If at least part of the mentioned above applies to your project, go ahead, just remember that you will need the right technology stack to get the most out of this type of architecture. The Go language is an excellent choice for this purpose. Not only does it meet all the criteria for a microservices stack, but it also offers huge business benefits.


Golang differs from other languages ​​in its young age and the ability to develop interesting projects from the very beginning of its release.


Golang provides high performance like C/C++, highly efficient parallel processing like Java, and crisp readability like Python, Perl, and Erlang. It is designed to run highly loaded systems using the 100 percent multiprocessor architecture. For these reasons, many companies are moving to Go from other languages ​​and developing efficient software using a microservices architecture.


Golang microservices are easy to read and therefore easy to maintain. If over time you need to make changes to the team, this will not jeopardize the entire business. 


At Ideamotive, we have been using Golang for a long time therefore our vast Talent Network can supplement your team with great experts. Otherwise, we can come up with an experienced fully autonomous dedicated team of outsourced developers, PMs, and designers matched with your project’s idea.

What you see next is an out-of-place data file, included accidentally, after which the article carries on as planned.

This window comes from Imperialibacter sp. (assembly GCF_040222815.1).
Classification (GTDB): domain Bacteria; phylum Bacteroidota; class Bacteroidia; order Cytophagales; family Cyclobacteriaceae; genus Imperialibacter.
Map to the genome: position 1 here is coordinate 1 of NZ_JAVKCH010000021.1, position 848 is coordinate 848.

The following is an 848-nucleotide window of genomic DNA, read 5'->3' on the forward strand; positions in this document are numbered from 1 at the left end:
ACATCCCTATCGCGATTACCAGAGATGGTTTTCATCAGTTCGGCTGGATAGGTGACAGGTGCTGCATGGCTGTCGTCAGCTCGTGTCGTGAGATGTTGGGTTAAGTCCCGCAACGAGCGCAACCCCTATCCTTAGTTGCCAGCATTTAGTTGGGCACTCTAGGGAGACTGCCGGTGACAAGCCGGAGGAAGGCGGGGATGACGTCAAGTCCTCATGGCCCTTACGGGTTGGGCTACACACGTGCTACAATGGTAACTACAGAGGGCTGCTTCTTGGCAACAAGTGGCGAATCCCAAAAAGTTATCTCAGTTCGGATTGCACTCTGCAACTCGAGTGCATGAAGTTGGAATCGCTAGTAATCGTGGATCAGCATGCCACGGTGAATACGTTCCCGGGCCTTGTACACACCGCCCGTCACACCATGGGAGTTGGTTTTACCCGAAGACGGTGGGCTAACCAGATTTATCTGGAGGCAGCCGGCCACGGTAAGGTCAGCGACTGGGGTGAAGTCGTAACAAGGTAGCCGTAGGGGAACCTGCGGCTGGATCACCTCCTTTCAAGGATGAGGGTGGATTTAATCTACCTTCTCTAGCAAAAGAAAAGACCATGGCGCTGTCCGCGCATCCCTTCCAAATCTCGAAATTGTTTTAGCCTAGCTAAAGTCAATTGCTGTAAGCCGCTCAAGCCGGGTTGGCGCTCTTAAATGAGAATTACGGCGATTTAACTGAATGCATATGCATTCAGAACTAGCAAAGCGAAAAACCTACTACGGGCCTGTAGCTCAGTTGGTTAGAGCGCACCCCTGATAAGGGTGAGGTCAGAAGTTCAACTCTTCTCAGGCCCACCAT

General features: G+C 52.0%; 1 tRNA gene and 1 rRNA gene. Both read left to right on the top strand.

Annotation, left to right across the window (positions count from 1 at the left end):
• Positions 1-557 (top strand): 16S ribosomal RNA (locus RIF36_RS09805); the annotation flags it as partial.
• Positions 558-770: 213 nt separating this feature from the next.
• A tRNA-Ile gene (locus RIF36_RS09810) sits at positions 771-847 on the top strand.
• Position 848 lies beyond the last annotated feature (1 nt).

Contact us to discuss which architecture and language are best for your idea and project!

Dawid Karczewski

Dawid is a full stack developer experienced in creating Ruby on Rails and React Native apps from naught to implementation. Technological superhero, delivering amazing solutions for our clients and helping them grow.

View all author posts
Newsletter 9-1
Ideamotive Newsletter
Your bi-weekly collection of hottest tech news

Frame 29
Interested in Hiring Dawid?
If you're interested in learning more about David's availability, let's hop on a call. David is a skilled full-stack developer with a wealth of experience in Golang Development.
Schedule a consultation

Looking for Go development experts to join your team?

There are dozens of vetted Golang professionals in our talent network.